Nas - Magic Music Album Reviews

Nas - Magic Music Album Reviews
Nas is a pointillist, better at writing couplets than albums, and Magic proves he’s still a transcendent rapper when he allows himself to be.

There’s an unwittingly poignant sequence at the end of Magic, Nas’s fifteenth studio album. The final track, “Dedicated,” is pure middle-aged ennui couched in wistful pop-culture references, the sort of preoccupied nostalgia trip Jay-Z perfected on 4:44. Nas name-drops Mike Tyson, Kimora Lee, and Carlito’s Way, alluding to some compelling ideas without really exploring them; it’s breezy enough that you can almost forgive the kids-these-days grumbling. But the chorus—“I dedicated my life, my life,” a simple repetition of an evasive half-statement—is tantalizing in its elision. At 48, the Queens native continues to enjoy the institutional acclaim afforded one of rap’s most prodigious talents. A survey of his latter-day catalog yields a melange of short-lived crossovers and self-indulgent concept records, the cynical musings of the bitterly divorced. To what did you dedicate your life, Nas?

Magic points to hard-earned craftsmanship, the humble cultivation of a blue-collar métier. It asks that you overlook his mid-career miscues and late-career misanthropy, which is just as well—his listeners have long clamored for a return to ’90s pragmatism, and Magic is the most meat-and-potatoes Nas record in years. “Speechless” casts back to the It Was Written aesthetic, with a spoken intro and pealing mandolin instrumental. A flashy performance with a modest purview, it relays a judicious street code (“I’m tellin’ it like it is, you gotta deal with the consequence/When you run in a n***a’s crib, n***a, you better be ready to sit”) with knowing winks at the fourth wall (“Only thing undefeated is time/The second is the internet, number three is this rhyme”). If it’s fan service, it’s the best Nas song in a decade.

The album maintains a sprightly 95 bpm clip, opportune for its focus on verbal acrobatics over Nas’s usual sermonizing. Anything faster is liable to trip him up; anything slower and he’s practically comatose. Unsurprisingly, these songs are far more habitable than the haranguing fare of 2018’s Nasir and 2020’s King’s Disease. Similar to 2004’s “Good Morning,” “Ugly” flips an atmospheric premise (“It’s ugly outside, it’s muggy, it’s money outside/One hundred and five Fahrenheit, thunderous skies”) into a metaphor for societal rot, a tactile slice of life relative to his familiar, narrative-driven methods. “The Truth” packs battle rhymes with bright imagery: “Galactica glaciers, eighty-eight karats, immaculate paystubs/Them n****s do a crime, I drop a rhyme, it’s the same rush.” Nas is a pointillist, better at writing couplets than albums, and Magic proves he’s still a transcendent rapper when he allows himself to be.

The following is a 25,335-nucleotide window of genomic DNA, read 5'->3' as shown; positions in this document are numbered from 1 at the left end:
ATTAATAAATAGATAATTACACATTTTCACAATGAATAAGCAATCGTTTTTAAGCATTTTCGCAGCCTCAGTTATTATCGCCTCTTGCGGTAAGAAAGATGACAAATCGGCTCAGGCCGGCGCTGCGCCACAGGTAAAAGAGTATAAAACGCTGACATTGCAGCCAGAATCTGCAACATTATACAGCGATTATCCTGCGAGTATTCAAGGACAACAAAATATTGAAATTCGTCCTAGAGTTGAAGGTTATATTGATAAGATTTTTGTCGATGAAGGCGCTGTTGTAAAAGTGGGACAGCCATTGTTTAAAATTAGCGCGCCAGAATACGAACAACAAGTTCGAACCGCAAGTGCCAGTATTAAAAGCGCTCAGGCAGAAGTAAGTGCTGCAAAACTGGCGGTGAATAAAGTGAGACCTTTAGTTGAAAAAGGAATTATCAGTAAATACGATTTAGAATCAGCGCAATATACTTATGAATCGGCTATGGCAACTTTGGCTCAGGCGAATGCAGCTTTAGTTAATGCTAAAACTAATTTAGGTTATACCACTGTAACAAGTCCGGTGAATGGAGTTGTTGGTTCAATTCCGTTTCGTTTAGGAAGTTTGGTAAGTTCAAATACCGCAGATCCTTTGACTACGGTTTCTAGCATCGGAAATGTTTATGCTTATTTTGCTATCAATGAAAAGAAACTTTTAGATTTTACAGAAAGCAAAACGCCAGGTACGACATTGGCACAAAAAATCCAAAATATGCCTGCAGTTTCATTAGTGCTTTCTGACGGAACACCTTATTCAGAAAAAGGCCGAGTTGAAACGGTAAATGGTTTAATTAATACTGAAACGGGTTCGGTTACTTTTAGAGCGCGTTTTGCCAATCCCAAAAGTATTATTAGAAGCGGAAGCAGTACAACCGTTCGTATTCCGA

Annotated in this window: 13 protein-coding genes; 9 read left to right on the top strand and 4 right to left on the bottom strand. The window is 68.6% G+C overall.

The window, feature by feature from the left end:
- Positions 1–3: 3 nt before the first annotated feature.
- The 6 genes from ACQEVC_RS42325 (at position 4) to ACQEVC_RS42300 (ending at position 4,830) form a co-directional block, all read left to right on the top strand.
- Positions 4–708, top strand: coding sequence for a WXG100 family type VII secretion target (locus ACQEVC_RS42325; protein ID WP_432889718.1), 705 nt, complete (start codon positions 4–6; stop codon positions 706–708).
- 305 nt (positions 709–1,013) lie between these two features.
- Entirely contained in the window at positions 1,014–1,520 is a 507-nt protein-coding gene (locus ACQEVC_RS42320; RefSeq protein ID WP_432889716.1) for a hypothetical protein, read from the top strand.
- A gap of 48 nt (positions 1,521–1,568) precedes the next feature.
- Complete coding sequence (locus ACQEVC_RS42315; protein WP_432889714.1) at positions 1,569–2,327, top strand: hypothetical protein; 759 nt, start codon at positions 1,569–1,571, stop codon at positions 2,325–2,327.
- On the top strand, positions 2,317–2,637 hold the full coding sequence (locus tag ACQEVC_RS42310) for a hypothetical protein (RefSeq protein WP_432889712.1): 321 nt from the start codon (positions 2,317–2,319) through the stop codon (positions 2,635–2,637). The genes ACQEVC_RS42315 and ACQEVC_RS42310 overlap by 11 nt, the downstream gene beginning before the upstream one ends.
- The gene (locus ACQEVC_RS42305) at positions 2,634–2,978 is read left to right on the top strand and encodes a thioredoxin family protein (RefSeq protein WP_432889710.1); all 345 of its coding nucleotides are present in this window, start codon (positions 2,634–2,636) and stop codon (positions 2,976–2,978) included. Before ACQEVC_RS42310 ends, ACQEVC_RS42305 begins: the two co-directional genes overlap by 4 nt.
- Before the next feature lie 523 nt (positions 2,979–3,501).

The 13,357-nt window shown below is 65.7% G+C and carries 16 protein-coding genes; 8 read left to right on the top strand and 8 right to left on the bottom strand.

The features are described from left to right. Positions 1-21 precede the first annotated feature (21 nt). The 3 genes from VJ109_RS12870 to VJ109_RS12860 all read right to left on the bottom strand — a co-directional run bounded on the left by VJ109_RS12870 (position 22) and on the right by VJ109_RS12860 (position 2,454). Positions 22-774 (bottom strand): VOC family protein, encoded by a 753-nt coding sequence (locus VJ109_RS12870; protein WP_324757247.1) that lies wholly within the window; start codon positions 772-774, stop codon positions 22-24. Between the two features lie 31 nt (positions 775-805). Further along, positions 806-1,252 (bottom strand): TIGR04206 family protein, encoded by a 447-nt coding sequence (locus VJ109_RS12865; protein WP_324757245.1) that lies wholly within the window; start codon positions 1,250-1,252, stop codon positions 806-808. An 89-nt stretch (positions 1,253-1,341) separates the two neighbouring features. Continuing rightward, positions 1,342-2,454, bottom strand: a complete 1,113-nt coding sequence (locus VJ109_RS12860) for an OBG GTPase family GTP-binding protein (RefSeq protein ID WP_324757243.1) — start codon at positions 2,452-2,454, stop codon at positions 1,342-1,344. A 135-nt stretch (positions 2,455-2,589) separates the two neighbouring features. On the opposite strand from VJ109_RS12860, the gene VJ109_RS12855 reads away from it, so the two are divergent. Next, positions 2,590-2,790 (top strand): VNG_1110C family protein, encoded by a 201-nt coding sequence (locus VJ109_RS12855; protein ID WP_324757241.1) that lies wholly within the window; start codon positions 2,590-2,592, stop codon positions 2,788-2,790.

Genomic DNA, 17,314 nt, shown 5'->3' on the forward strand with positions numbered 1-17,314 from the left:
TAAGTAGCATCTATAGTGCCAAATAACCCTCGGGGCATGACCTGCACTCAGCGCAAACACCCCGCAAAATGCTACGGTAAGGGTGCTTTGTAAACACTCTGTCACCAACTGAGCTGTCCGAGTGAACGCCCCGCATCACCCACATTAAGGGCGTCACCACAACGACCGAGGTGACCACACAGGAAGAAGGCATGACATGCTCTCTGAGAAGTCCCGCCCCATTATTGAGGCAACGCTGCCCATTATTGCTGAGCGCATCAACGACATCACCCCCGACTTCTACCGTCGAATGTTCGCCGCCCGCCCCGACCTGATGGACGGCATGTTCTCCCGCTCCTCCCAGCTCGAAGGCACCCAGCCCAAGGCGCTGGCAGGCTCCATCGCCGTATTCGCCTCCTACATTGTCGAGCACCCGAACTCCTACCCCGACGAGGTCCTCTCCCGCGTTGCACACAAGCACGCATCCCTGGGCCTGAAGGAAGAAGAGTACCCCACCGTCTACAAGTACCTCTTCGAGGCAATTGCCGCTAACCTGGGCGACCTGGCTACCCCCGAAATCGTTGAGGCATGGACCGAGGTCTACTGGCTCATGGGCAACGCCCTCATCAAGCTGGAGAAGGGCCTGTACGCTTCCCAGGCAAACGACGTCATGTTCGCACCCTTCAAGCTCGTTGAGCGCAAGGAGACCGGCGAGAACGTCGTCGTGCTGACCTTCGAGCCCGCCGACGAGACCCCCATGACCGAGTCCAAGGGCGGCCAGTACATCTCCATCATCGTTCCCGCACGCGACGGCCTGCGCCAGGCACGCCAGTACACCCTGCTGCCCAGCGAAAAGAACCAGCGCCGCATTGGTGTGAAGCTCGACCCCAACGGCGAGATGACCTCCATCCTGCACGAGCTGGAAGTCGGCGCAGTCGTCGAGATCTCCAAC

But he’s never content with low-stakes grandeur: on “Ugly,” he promises yet another King’s Disease installment for 2022. Although Magic steers clear of Nas’ Achilles heel—his notoriously poor judgment of his own strengths—it’s compromised by the presence of Hit-Boy, a thoroughly B-list producer who’s helmed the last three Nas records. Hit-Boy’s depthless beats are stately at a distance but chintzy up close, like music played through a mangled iPhone speaker. The saccharine melodies of “Hollywood Gangsta” and “Wu for the Children” each sound a half-chord off-key, and when he tries to conjure golden-era ambiance with digitized synths, it lends the air of a Vegas revue. Not to play fantasy sports, but DJ Premier is literally right there doing the turntable cuts on “Wave Gods.” Did no one think to ask him for some loops?

You could knock Magic for being backward-facing, but then again, all of Nas’s music is backward-facing. It’s charming when he revisits his own gospels, but the nostalgia act would be easier to swallow if it weren’t so resentful—the King’s Disease records are joyless Grammy bait, demanding that award committees ignore the elephant in the room. (Needless to say, they’ve complied.) The specter of his ex-wife turns up as a scapegoat on “Ugly” (“It’s grown men jealous outside/It’s grown-ass women that’ll have you set up to die”) and “Wu for the Children” (“One girl for the rest of your life, is that realistic?/Some had told me they like when you call ’em all types of bitches”). These are the grievances of a Bitcoin millionaire, music defined less by what it is than by what it’s not: druggy, minimalist, or improvisational.

But this is what Nas does: If Illmatic and It Was Written have an expository flaw, it’s that their inmates, capos, and Queensbridge Park winos are welded to their fates. His characters rarely exhibit agency of their own, which becomes a convenient narrative device when your wife walks out and the audience’s gaze drifts from New York to Atlanta. Nas needn’t be a tragic figure, and his endless cataloging of things taken from him—record deals, a happy family, a seat at the throne of hip-hop—is something of a self-fulfilling prophecy. All that’s left is to go through the motions.

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About Wanni Arachchige Udara Madusanka Perera

Hey, I'm Perera! I will try to give you technology reviews(mobile,gadgets,smart watch & other technology things), Automobiles, News and entertainment for built up your knowledge.
Nas - Magic Music Album Reviews Nas - Magic Music Album Reviews Reviewed by Wanni Arachchige Udara Madusanka Perera on January 19, 2022 Rating: 5


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